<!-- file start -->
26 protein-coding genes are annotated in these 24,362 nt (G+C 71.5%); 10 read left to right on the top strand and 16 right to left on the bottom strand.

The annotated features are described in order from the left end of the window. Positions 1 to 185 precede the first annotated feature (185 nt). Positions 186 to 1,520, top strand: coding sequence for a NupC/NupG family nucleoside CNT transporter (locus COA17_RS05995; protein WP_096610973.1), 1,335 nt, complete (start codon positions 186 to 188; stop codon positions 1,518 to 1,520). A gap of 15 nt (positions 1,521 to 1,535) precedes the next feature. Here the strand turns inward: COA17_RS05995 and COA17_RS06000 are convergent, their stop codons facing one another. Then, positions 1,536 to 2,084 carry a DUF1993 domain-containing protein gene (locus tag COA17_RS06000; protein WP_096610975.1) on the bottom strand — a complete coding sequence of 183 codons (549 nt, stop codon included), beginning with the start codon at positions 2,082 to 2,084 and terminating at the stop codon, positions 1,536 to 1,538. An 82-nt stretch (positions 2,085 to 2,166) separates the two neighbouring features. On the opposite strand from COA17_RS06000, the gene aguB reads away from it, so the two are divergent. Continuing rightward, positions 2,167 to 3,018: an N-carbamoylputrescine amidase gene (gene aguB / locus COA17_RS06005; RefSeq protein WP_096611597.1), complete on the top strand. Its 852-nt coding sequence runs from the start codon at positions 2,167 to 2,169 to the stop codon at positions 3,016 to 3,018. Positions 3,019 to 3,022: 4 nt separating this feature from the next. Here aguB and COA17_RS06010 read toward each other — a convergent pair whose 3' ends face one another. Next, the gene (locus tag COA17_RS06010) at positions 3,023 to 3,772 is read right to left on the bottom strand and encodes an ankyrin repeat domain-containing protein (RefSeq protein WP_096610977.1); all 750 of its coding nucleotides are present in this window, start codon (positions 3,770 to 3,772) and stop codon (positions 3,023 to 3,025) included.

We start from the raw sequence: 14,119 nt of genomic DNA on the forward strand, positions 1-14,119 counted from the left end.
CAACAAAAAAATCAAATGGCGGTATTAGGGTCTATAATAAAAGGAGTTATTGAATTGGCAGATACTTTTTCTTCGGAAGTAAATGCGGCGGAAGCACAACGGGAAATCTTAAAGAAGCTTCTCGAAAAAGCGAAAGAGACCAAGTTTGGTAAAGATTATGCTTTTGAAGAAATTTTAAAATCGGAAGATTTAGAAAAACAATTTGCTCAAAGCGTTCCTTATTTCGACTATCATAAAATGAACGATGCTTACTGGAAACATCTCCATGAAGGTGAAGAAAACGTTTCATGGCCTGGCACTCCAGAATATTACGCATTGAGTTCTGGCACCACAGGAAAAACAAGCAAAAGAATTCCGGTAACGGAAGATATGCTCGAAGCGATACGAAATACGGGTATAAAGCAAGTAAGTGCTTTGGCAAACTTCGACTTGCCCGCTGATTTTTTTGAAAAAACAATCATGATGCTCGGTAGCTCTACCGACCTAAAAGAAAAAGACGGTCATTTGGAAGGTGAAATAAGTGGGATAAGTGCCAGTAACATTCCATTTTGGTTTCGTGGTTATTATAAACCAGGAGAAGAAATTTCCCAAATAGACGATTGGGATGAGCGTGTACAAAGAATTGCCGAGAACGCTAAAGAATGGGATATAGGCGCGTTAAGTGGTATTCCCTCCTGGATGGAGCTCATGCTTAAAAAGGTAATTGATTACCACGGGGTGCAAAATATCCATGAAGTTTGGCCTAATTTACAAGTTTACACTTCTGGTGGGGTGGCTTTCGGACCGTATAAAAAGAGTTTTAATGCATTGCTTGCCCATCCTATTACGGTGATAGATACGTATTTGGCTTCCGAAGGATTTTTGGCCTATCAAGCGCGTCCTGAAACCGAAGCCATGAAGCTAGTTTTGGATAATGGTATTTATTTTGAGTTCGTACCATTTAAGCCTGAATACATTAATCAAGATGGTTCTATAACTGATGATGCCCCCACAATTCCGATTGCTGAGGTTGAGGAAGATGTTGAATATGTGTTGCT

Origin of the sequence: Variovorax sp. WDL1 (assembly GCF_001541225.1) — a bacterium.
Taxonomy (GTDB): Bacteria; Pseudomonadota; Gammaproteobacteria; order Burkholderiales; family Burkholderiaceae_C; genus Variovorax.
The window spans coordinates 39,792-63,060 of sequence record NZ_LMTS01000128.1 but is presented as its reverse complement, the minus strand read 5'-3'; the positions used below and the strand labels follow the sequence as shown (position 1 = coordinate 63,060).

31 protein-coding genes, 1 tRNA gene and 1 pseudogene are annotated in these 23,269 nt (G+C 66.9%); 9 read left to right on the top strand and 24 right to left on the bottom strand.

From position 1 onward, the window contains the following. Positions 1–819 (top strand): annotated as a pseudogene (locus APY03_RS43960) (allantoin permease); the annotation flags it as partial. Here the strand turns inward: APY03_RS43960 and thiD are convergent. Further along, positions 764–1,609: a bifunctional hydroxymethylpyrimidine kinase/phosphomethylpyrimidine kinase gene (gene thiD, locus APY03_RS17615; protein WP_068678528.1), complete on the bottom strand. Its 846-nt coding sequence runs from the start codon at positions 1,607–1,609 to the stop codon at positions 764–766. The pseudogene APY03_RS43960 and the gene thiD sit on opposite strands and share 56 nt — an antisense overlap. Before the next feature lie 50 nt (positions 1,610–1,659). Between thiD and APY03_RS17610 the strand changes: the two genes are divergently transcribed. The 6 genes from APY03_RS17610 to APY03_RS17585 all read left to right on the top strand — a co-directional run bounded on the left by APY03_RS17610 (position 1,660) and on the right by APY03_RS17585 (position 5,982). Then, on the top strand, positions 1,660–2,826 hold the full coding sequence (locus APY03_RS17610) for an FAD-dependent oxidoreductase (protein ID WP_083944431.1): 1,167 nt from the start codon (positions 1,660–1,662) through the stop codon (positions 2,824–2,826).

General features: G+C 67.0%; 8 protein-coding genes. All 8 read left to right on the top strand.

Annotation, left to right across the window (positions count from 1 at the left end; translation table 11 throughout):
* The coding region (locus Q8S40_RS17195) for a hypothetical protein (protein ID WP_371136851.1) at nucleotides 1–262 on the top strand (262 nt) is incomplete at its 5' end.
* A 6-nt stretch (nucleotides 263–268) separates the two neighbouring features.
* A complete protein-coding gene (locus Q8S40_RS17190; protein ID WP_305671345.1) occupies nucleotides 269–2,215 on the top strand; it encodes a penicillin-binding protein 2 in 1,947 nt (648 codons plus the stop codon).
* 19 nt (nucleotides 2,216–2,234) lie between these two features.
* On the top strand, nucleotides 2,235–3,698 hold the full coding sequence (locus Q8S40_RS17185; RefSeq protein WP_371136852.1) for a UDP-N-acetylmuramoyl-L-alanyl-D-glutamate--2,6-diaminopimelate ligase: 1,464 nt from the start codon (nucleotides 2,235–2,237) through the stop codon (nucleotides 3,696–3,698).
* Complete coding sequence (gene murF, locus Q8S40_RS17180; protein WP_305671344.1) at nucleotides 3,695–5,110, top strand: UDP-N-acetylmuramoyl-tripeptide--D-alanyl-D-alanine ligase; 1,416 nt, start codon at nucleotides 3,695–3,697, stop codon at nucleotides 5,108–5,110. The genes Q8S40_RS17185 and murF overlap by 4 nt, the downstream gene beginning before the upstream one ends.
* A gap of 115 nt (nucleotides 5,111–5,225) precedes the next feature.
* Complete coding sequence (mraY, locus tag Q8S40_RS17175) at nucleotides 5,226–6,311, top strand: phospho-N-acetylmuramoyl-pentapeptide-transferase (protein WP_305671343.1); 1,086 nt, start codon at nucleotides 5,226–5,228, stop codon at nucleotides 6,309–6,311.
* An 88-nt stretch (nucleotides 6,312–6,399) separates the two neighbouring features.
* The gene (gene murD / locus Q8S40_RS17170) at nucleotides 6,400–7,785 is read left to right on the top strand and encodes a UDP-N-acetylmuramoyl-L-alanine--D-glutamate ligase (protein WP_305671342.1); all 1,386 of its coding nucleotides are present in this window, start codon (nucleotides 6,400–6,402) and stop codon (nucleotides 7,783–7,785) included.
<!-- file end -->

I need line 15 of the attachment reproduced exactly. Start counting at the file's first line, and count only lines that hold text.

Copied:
* 19 nt (nucleotides 2,216–2,234) lie between these two features.